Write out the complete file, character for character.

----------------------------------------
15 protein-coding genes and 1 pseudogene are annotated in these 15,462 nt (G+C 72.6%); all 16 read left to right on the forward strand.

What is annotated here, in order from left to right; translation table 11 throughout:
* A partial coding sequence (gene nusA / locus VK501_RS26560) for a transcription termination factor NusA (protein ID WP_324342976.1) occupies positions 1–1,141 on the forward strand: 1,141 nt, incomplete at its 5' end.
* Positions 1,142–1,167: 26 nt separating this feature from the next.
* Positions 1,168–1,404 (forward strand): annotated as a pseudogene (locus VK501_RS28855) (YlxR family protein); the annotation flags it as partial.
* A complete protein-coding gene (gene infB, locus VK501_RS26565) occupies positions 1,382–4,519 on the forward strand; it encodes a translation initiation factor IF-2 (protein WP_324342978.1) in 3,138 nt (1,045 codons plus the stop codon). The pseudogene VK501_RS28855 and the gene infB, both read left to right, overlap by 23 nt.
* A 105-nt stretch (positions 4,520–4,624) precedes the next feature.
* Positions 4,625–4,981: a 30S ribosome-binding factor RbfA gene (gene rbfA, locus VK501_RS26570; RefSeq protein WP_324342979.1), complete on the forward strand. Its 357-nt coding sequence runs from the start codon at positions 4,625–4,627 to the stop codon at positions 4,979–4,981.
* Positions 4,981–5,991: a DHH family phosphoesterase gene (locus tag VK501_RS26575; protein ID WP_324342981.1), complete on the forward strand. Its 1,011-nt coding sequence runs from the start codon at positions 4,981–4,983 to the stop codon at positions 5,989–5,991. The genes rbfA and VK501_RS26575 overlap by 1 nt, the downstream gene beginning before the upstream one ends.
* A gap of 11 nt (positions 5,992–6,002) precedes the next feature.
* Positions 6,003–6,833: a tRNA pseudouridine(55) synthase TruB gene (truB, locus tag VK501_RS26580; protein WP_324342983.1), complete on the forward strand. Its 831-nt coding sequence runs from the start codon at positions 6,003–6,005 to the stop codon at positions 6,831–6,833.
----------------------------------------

15 protein-coding genes and 1 pseudogene are annotated in these 15,462 nt (G+C 72.6%); all 16 read left to right on the forward strand.

What is annotated here, in order from left to right; translation table 11 throughout:
* A partial coding sequence (gene nusA / locus VK501_RS26560) for a transcription termination factor NusA (protein ID WP_324342976.1) occupies positions 1–1,141 on the forward strand: 1,141 nt, incomplete at its 5' end.
* Positions 1,142–1,167: 26 nt separating this feature from the next.
* Positions 1,168–1,404 (forward strand): annotated as a pseudogene (locus VK501_RS28855) (YlxR family protein); the annotation flags it as partial.
* A complete protein-coding gene (gene infB, locus VK501_RS26565) occupies positions 1,382–4,519 on the forward strand; it encodes a translation initiation factor IF-2 (protein WP_324342978.1) in 3,138 nt (1,045 codons plus the stop codon). The pseudogene VK501_RS28855 and the gene infB, both read left to right, overlap by 23 nt.
* A 105-nt stretch (positions 4,520–4,624) precedes the next feature.
* Positions 4,625–4,981: a 30S ribosome-binding factor RbfA gene (gene rbfA, locus VK501_RS26570; RefSeq protein WP_324342979.1), complete on the forward strand. Its 357-nt coding sequence runs from the start codon at positions 4,625–4,627 to the stop codon at positions 4,979–4,981.
* Positions 4,981–5,991: a DHH family phosphoesterase gene (locus tag VK501_RS26575; protein ID WP_324342981.1), complete on the forward strand. Its 1,011-nt coding sequence runs from the start codon at positions 4,981–4,983 to the stop codon at positions 5,989–5,991. The genes rbfA and VK501_RS26575 overlap by 1 nt, the downstream gene beginning before the upstream one ends.
* A gap of 11 nt (positions 5,992–6,002) precedes the next feature.
* Positions 6,003–6,833: a tRNA pseudouridine(55) synthase TruB gene (truB, locus tag VK501_RS26580; protein WP_324342983.1), complete on the forward strand. Its 831-nt coding sequence runs from the start codon at positions 6,003–6,005 to the stop codon at positions 6,831–6,833.